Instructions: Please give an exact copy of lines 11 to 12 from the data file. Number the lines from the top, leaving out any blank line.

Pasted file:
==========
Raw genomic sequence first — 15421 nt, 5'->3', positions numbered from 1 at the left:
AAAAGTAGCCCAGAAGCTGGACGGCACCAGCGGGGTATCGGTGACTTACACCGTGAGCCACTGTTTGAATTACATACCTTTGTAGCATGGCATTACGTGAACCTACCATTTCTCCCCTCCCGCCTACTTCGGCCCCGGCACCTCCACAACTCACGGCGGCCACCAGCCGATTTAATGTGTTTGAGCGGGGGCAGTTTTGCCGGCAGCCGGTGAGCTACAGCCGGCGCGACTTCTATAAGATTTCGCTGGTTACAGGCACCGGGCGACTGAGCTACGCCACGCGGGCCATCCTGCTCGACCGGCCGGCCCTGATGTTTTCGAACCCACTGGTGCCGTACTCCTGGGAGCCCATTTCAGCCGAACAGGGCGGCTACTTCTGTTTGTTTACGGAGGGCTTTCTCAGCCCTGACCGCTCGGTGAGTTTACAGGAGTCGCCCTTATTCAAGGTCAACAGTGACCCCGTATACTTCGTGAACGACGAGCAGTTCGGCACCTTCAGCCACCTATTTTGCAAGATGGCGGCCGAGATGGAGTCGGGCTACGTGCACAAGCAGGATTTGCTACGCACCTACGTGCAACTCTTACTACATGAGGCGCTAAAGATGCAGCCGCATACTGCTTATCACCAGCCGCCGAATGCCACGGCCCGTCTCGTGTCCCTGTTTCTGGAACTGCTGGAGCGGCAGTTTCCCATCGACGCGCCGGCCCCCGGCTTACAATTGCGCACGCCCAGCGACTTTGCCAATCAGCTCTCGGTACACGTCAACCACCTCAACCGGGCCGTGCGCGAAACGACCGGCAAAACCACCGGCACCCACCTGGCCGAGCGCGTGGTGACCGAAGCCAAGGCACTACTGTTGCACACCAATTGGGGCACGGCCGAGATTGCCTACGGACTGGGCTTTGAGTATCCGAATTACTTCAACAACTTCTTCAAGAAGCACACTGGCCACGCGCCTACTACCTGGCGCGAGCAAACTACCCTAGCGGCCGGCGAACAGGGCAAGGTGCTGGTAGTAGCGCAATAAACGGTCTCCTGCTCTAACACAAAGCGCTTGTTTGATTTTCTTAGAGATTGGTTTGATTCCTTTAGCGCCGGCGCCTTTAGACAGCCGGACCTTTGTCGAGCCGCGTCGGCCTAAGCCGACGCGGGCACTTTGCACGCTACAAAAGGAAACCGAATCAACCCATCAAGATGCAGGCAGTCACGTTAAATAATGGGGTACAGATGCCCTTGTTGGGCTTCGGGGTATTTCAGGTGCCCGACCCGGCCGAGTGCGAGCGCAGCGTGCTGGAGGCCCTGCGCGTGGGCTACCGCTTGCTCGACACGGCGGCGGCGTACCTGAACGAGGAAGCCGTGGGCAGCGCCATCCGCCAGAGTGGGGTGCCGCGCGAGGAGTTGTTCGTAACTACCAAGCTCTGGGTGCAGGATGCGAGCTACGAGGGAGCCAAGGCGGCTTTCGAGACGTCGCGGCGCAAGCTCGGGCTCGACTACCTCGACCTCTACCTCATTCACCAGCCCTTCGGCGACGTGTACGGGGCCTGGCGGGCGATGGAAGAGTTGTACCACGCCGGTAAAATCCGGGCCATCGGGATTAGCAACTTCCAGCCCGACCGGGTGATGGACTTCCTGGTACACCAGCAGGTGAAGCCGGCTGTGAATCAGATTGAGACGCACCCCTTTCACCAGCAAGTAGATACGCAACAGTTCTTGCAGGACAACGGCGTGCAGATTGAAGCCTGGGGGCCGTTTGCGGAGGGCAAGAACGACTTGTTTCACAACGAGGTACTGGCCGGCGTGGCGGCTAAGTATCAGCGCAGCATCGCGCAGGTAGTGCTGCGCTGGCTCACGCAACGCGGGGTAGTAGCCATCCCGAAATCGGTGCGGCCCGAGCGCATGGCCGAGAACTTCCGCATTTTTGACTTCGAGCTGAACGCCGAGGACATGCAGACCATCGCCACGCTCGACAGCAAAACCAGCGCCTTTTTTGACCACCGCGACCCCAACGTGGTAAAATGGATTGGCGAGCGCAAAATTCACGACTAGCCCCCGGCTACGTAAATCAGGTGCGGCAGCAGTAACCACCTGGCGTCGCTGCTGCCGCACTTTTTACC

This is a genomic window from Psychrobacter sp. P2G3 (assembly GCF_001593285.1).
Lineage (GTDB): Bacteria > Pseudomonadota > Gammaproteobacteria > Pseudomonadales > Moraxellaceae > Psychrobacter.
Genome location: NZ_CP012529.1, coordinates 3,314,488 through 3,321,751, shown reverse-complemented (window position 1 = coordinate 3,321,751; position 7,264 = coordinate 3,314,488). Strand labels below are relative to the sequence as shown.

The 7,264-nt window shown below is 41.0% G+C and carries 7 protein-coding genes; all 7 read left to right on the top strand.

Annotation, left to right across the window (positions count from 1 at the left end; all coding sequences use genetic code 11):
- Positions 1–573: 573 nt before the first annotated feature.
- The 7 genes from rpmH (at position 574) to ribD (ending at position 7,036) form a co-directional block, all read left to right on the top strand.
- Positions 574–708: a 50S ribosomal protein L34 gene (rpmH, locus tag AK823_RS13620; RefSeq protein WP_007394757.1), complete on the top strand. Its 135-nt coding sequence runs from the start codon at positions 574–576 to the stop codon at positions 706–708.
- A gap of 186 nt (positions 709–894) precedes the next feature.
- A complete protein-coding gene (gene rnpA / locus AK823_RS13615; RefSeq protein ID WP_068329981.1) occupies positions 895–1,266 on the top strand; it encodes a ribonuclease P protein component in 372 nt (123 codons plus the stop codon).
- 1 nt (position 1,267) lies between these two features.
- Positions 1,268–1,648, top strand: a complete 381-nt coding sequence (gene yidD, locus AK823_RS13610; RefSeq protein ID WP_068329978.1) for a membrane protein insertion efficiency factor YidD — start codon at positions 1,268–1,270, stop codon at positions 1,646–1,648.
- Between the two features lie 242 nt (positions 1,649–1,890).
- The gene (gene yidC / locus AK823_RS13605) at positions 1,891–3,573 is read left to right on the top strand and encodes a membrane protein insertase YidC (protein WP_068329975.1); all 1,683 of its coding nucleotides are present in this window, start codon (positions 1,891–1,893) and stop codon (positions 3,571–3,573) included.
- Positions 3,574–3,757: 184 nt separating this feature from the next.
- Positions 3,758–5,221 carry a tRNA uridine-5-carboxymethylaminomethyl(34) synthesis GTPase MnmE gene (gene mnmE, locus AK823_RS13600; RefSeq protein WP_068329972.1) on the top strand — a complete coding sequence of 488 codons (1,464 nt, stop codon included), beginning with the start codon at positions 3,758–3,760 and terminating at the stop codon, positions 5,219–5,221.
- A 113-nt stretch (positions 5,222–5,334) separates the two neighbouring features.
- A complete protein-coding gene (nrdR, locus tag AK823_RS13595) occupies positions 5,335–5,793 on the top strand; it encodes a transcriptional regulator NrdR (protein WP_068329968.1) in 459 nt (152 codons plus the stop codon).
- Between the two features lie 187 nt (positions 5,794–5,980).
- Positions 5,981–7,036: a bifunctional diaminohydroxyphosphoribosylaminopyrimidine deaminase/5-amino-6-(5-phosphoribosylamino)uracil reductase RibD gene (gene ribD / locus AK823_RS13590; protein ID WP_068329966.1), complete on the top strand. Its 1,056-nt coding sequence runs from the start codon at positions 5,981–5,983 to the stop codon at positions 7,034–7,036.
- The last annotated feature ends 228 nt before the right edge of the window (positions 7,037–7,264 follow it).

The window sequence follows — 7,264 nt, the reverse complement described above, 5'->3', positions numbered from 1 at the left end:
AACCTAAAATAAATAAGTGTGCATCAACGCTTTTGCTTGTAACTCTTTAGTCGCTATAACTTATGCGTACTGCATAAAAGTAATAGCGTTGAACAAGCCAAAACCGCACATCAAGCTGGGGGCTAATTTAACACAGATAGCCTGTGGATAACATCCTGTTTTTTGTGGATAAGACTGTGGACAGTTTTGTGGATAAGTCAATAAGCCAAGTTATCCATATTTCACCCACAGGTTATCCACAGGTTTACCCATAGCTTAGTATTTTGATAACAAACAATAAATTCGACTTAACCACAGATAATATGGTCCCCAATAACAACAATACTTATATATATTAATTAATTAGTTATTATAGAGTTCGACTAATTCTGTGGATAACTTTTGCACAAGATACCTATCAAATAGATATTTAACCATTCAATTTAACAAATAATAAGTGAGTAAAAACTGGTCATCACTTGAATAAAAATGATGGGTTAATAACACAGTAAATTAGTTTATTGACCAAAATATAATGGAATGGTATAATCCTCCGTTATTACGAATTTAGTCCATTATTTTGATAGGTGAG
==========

- A gap of 186 nt (positions 709–894) precedes the next feature.
- A complete protein-coding gene (gene rnpA / locus AK823_RS13615; RefSeq protein ID WP_068329981.1) occupies positions 895–1,266 on the top strand; it encodes a ribonuclease P protein component in 372 nt (123 codons plus the stop codon).